As was the case with many Johannesburg schools, grass meant the introduction of rugby. The Transvaal Rugby Football Union contributed greatly to the layout, construction and grassing of A Rugby Field. The College ’s first rugby season was not covered in glory. The first match was played against the Old Johannians on Gaudy Day 1932 and was lost 0-19. That year the first team played seven matches and won one. The explanation is given that the College team was young in years (12 players being U17 or younger) and was competing against mainly U19 sides. However, the spirit ran high and inter-house matches were played at 1st, 2nd and U15 level. That initial year the College’s playing colours were maroon jerseys and blue shorts, but the following year this changed to the colours still used today - white shorts and navy jerseys for the 1st XV, and white shorts and maroon jerseys for all other teams.
In 1996, A Rugby Field was renamed Burger Field in honour of Willem ‘Maxie’ Burger, a teacher at the College during the 1940’s, 50’s and 60’s and a well-loved rugby coach. Willem Burger joined the staff at St John’s College in January 1940 at a time when young male teachers were in short supply as many of the College staff had already joined up to fight in World War II. After a few years, Maxie was appointed master-in-charge of rugby, a position he was to hold for 23 years!
Former Headmaster of St John’s College, the late Walter MacFarlane was quoted to have said: “At Gaudy Day in 1996 the St John’s ‘A’ rugby field was named Burger Field in honour of Willem ‘Maxie’ Burger; a lasting tribute to a man who embraced the ethos of St John’s in all its forms but who never lost his desire to share with his pupils the wealth of Afrikaans literature and culture of which he was justly proud. In the last years of his life he reminded a group of his former pupils that they should never forget that they had been educated at ‘one of the finest schools in the world’.”
1996 saw the hosting of the first St John’s College Easter Rugby Festival, which has now become an annual event. Many of the top schools in the country, neighbouring countries and several from abroad, have attended the festival over the years. Provincial matches have been played during previous festivals as part of the Vodacom Cup and there has been live television coverage of the schoolboy games over the years as we celebrate the best in schoolboy rugby. Find more information on our annual Easter Rugby Festival here.
St John’s College ended 1998, its centenary year, with a flourish - not only was Old Johannian Owen Nkumane named the College’s rugby Springbok, but the Centenary Venture announced that it had met its R12-million fundraising target. St John‘s College’s centenary celebrations witnessed many achievements - not the least of which was the official opening of the third Easter Rugby Festival by the then President Nelson Mandela.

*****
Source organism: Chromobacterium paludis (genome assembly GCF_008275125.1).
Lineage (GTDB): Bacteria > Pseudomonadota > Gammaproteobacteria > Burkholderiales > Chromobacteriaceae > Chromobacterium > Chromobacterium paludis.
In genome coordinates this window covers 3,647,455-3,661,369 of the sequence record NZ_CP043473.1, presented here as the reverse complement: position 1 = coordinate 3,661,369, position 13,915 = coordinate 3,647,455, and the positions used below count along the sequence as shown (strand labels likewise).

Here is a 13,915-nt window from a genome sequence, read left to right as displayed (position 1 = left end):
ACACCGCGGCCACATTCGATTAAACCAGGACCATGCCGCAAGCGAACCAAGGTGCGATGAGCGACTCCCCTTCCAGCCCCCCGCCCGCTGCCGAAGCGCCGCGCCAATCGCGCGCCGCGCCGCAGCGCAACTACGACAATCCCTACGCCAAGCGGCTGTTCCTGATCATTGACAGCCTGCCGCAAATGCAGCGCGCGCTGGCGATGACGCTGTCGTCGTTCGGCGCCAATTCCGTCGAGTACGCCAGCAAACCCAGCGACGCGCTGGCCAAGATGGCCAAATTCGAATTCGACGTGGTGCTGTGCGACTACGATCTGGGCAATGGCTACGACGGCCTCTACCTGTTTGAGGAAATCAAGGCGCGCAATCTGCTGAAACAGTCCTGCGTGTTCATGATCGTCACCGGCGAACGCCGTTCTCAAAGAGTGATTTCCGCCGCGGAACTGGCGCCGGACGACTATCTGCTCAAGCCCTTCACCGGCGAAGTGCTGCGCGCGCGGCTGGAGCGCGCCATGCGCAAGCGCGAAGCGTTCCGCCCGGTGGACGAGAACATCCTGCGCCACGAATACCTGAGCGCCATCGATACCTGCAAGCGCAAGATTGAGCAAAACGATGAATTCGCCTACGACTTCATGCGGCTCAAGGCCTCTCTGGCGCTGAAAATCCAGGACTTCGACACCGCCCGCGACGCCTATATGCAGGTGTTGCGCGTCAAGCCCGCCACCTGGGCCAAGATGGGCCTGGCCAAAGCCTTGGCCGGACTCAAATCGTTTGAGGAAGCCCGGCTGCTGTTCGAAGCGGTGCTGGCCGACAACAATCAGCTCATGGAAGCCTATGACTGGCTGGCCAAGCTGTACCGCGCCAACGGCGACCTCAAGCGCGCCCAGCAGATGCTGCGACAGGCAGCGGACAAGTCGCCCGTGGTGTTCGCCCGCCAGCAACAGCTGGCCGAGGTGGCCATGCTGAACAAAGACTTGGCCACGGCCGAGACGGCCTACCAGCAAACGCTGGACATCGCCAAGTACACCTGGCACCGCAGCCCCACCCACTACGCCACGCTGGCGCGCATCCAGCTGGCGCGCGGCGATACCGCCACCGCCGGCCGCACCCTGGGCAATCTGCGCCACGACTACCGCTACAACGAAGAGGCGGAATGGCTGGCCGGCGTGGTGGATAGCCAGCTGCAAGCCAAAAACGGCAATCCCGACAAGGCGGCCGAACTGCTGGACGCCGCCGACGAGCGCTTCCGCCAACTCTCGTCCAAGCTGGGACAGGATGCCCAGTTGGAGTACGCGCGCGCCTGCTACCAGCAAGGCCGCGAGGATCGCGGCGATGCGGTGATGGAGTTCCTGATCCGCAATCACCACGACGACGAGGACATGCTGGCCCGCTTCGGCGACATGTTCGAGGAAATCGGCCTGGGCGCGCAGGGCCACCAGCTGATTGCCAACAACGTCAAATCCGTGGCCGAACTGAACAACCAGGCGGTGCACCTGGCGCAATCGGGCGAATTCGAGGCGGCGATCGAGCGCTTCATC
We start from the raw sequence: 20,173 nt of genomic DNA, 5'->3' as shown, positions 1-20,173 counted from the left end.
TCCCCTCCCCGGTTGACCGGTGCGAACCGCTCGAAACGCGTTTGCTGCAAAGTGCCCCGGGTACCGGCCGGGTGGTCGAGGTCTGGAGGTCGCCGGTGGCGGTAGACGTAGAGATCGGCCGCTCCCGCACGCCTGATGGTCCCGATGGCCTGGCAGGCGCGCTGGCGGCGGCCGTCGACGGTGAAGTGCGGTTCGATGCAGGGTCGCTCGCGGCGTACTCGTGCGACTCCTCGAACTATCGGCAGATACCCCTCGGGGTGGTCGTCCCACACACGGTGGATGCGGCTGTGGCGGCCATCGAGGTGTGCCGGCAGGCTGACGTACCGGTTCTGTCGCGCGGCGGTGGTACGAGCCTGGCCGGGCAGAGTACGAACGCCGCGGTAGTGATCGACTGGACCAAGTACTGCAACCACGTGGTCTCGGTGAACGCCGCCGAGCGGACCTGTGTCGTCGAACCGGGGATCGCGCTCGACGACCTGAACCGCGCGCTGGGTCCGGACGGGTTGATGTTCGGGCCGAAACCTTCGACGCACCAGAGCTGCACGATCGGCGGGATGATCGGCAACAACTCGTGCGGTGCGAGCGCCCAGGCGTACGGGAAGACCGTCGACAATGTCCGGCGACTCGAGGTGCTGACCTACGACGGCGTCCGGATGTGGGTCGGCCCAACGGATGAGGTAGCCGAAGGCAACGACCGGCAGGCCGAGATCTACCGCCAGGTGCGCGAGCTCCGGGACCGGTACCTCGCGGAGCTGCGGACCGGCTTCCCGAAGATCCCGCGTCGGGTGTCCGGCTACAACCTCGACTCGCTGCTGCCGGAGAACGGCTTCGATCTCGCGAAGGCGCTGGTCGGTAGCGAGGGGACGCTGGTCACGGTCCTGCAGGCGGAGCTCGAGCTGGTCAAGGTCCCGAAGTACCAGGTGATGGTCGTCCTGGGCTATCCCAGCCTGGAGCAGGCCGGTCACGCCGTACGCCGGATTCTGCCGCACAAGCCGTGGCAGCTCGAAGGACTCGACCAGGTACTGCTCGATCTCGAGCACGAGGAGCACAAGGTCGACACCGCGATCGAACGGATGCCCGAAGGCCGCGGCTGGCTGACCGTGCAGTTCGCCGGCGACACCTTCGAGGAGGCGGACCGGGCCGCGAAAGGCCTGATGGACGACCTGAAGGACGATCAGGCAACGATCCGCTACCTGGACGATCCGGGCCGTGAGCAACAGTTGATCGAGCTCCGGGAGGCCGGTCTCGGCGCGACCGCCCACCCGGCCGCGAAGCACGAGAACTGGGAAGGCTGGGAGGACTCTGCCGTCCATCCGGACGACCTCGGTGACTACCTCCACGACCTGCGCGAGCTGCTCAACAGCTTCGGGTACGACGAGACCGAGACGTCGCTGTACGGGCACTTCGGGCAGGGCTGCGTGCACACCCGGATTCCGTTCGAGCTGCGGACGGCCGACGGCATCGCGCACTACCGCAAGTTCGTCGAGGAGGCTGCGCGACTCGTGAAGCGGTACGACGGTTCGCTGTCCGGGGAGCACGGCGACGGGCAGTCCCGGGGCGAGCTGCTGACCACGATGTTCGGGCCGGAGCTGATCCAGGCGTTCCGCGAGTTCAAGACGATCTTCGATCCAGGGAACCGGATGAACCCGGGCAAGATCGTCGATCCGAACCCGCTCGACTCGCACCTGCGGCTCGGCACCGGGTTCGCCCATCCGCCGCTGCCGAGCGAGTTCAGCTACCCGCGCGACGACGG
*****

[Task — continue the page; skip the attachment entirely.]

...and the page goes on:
Owen Nkumane and Ulyate Clive Anthony are the only Old Johannian Springbok rugby players to date. Other promising players to have played at a senior level include: Mac Masina who played for the Lions, Cats and the Springbok Sevens, Dimitri Catrikilis who played for Western Province, Clinton de Klerk who played for the Lions and utility back Scott Spedding who played for the Sharks at Super 14 level and the South African Under 21 team. Currently he plays for Brive in France.
In memory of Old Johannian, Nicholas Rowe (1991), the first annual Seven-A-Side Inter-house rugby competition took place on 20 July 2002. Nick died tragically in the World Trade Centre disaster on 11 September 2001 and this annual Round Robin competition is sponsored by the Rowe family. Nick’s parents, Alec and Judy Rowe, along with members of the Rowe family and friends of Nick, often attended the Nick Rowe Inter-house rugby and the spirit and enthusiasm with which Nick played the game of rugby, lives on in this competition. Medals are awarded to winners of both the senior and junior levels.
Today, more than 80 years later, rugby is thriving at St John’s College – weekly fixtures are well supported and the school is able to field eighteen rugby sides ranging from Open down to the Under 14 age group. The recent introduction of Preparatory schools participating at the Easter Rugby Festival, the sport is set to grow and increase in popularity in the years to come.